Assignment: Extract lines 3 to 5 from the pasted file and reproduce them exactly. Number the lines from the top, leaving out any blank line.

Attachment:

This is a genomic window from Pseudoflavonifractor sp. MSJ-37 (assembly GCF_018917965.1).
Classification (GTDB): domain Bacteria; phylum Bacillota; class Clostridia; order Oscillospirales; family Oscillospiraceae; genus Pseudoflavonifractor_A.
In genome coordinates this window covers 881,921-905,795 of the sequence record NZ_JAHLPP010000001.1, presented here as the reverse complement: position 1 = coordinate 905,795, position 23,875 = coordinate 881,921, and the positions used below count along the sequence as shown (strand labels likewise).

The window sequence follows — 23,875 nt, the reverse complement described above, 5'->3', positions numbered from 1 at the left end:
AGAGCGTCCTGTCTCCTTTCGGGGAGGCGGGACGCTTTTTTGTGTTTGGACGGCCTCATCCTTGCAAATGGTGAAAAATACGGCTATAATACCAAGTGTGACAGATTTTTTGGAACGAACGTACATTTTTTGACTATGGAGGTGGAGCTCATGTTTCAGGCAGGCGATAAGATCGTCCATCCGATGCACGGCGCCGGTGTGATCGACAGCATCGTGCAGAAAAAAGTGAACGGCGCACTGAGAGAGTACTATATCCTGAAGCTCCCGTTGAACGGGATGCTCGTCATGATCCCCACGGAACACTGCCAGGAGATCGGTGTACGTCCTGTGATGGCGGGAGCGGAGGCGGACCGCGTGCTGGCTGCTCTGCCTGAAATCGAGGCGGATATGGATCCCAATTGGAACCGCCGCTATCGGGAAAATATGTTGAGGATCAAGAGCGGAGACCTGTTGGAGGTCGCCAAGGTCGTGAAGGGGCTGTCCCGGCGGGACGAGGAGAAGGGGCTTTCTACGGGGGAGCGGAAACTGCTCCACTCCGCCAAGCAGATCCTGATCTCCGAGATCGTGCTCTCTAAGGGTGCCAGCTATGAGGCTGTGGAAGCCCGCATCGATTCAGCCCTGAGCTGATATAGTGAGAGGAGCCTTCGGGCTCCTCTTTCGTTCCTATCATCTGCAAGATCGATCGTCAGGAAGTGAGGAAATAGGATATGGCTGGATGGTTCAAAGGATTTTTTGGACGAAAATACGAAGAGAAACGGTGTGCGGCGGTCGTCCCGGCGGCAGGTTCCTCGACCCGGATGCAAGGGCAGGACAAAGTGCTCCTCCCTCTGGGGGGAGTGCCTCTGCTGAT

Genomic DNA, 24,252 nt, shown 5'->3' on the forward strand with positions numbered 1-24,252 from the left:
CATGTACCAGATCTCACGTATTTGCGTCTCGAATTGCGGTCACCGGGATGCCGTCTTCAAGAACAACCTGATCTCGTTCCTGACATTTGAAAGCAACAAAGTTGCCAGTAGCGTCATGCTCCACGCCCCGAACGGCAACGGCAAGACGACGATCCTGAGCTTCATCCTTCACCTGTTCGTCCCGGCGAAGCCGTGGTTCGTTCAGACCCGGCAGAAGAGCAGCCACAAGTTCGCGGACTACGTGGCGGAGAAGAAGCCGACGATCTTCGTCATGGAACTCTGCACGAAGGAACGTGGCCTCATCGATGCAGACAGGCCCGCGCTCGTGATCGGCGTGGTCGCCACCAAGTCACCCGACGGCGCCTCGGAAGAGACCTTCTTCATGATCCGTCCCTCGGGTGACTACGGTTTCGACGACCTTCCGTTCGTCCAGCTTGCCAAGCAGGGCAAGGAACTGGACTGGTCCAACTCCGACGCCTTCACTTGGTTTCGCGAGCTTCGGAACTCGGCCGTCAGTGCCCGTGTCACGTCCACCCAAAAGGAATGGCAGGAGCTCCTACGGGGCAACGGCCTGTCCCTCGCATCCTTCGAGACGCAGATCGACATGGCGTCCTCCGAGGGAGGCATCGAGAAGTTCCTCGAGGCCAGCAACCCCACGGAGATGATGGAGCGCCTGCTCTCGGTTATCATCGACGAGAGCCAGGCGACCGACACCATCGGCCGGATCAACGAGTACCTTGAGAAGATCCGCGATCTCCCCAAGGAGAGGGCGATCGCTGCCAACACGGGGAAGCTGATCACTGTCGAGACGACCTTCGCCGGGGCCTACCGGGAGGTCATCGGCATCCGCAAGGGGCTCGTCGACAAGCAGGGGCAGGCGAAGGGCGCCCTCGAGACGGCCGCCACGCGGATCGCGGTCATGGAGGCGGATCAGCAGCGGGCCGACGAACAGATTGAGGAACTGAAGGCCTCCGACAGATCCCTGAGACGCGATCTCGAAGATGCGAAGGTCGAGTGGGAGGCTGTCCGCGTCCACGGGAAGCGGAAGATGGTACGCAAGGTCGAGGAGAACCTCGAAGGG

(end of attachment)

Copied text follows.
In genome coordinates this window covers 881,921-905,795 of the sequence record NZ_JAHLPP010000001.1, presented here as the reverse complement: position 1 = coordinate 905,795, position 23,875 = coordinate 881,921, and the positions used below count along the sequence as shown (strand labels likewise).

The window sequence follows — 23,875 nt, the reverse complement described above, 5'->3', positions numbered from 1 at the left end:
AGAGCGTCCTGTCTCCTTTCGGGGAGGCGGGACGCTTTTTTGTGTTTGGACGGCCTCATCCTTGCAAATGGTGAAAAATACGGCTATAATACCAAGTGTGACAGATTTTTTGGAACGAACGTACATTTTTTGACTATGGAGGTGGAGCTCATGTTTCAGGCAGGCGATAAGATCGTCCATCCGATGCACGGCGCCGGTGTGATCGACAGCATCGTGCAGAAAAAAGTGAACGGCGCACTGAGAGAGTACTATATCCTGAAGCTCCCGTTGAACGGGATGCTCGTCATGATCCCCACGGAACACTGCCAGGAGATCGGTGTACGTCCTGTGATGGCGGGAGCGGAGGCGGACCGCGTGCTGGCTGCTCTGCCTGAAATCGAGGCGGATATGGATCCCAATTGGAACCGCCGCTATCGGGAAAATATGTTGAGGATCAAGAGCGGAGACCTGTTGGAGGTCGCCAAGGTCGTGAAGGGGCTGTCCCGGCGGGACGAGGAGAAGGGGCTTTCTACGGGGGAGCGGAAACTGCTCCACTCCGCCAAGCAGATCCTGATCTCCGAGATCGTGCTCTCTAAGGGTGCCAGCTATGAGGCTGTGGAAGCCCGCATCGATTCAGCCCTGAGCTGATATAGTGAGAGGAGCCTTCGGGCTCCTCTTTCGTTCCTATCATCTGCAAGATCGATCGTCAGGAAGTGAGGAAATAGGATATGGCTGGATGGTTCAAAGGATTTTTTGGACGAAAATACGAAGAGAAACGGTGTGCGGCGGTCGTCCCGGCGGCAGGTTCCTCGACCCGGATGCAAGGGCAGGACAAAGTGCTCCTCCCTCTGGGGGGAGTGCCTCTGCTGAT